A 32-year-old woman from northeastern Brazil worked in farming and presented with a 6-year history of progressive swelling of the left foot. Swelling and sinuses draining purulent discharge with white grains (Figure 1) were present. Potassium hydroxide preparation of drainage showed white-yellowish nodules with fine filaments. Culture of the grains on Sabouraud agar and the casein hydrolysis test confirmed the presence of Nocardia brasiliensis. Hematoxylin/eosin-stained sections showed microabscesses, granulomatous reaction, and nodules containing basophilic bacterial filaments peripherally surrounded by eosinophilic pillars. The clinical diagnosis of mycetoma was thus confirmed as a bacterial mycetoma. Magnetic resonance imaging (sagittal section, post-gadolinium) showed small nodules with intensive ring enhancement distributed in the distal left leg and foot (Figure 2) along with bone marrow infiltration of the calcaneus. Some spherical lesions showed hyperintense signal in the periphery and low-signal intensity central foci consistent with the recently described dot-in-circle sign.1,2 The patient was treated with amikacin (5 cycles with 15 mg/kg/day, for 21 days), trimethoprim sulfamethoxazole (800/160 mg, b.i.d., for 2 years), and three debridement procedures resulting in a satisfactory clinical response. Magnetic resonance imaging may be useful for the early diagnosis of mycetoma. Delayed diagnosis of this condition is common because of limitations of conventional microbiological methods that can lead to severe consequences including amputation.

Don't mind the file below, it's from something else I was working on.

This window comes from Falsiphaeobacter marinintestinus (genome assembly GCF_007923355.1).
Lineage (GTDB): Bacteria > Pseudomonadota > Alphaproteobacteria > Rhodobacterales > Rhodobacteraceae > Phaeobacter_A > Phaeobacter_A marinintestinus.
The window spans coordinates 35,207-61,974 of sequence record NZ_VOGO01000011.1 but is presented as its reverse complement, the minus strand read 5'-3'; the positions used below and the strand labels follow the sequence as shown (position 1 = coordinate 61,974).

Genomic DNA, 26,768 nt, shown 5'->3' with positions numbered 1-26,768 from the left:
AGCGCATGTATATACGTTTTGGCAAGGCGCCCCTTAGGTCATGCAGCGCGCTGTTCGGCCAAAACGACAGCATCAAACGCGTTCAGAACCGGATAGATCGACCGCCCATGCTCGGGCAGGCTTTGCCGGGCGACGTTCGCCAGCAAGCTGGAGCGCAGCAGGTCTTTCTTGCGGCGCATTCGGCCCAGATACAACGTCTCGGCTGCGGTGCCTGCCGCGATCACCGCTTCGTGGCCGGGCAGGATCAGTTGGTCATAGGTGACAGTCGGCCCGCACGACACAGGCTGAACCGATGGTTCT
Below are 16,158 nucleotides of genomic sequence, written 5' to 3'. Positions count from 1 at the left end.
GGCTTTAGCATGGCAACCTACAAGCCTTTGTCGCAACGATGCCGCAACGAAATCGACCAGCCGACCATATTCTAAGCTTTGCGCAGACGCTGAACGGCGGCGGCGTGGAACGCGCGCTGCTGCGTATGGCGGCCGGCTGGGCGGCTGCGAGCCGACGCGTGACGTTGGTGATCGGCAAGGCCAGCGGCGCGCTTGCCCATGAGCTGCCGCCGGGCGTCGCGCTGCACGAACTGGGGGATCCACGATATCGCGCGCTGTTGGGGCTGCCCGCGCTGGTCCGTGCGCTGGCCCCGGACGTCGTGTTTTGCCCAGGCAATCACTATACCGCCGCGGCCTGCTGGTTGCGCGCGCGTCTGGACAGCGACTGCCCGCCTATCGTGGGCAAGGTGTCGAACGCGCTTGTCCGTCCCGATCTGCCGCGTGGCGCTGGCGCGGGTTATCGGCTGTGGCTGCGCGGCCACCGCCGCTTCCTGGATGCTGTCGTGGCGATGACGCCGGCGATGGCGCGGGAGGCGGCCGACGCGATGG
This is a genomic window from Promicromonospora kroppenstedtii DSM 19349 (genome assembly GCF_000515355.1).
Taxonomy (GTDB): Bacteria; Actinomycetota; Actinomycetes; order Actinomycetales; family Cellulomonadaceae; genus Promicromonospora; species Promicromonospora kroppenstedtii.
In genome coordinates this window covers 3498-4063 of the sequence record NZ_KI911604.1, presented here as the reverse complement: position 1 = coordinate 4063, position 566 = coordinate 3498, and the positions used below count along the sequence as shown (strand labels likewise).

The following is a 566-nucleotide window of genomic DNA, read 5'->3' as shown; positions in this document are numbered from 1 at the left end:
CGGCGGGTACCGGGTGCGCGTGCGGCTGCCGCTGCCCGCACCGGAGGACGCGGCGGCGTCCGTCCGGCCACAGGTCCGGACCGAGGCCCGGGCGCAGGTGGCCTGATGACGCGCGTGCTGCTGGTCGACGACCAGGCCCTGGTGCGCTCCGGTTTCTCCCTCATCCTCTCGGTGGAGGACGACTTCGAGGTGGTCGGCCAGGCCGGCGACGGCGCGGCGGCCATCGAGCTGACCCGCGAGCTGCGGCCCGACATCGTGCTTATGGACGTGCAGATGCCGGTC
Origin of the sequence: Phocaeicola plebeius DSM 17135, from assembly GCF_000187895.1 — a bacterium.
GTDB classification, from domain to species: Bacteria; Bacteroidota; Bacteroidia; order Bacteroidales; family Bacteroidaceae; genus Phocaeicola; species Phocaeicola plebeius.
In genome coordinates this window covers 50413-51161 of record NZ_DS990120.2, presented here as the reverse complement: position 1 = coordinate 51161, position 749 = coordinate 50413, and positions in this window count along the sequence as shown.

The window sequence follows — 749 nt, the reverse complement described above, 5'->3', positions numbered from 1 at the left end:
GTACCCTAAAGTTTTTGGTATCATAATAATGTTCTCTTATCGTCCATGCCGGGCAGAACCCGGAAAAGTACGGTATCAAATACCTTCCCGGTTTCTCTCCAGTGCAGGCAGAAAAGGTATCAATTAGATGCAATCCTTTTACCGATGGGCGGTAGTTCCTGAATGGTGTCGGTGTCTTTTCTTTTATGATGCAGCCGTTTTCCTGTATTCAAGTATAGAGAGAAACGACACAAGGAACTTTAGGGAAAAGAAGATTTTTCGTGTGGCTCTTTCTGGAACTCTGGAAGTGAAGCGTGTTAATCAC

Sarris I, Berendt AR, Athanasous N, Ostlere SJ, 2003. MRI of mycetoma of the foot: two cases demonstrating the dot-in-circle sign. Skeletal Radiol 32: 179–183.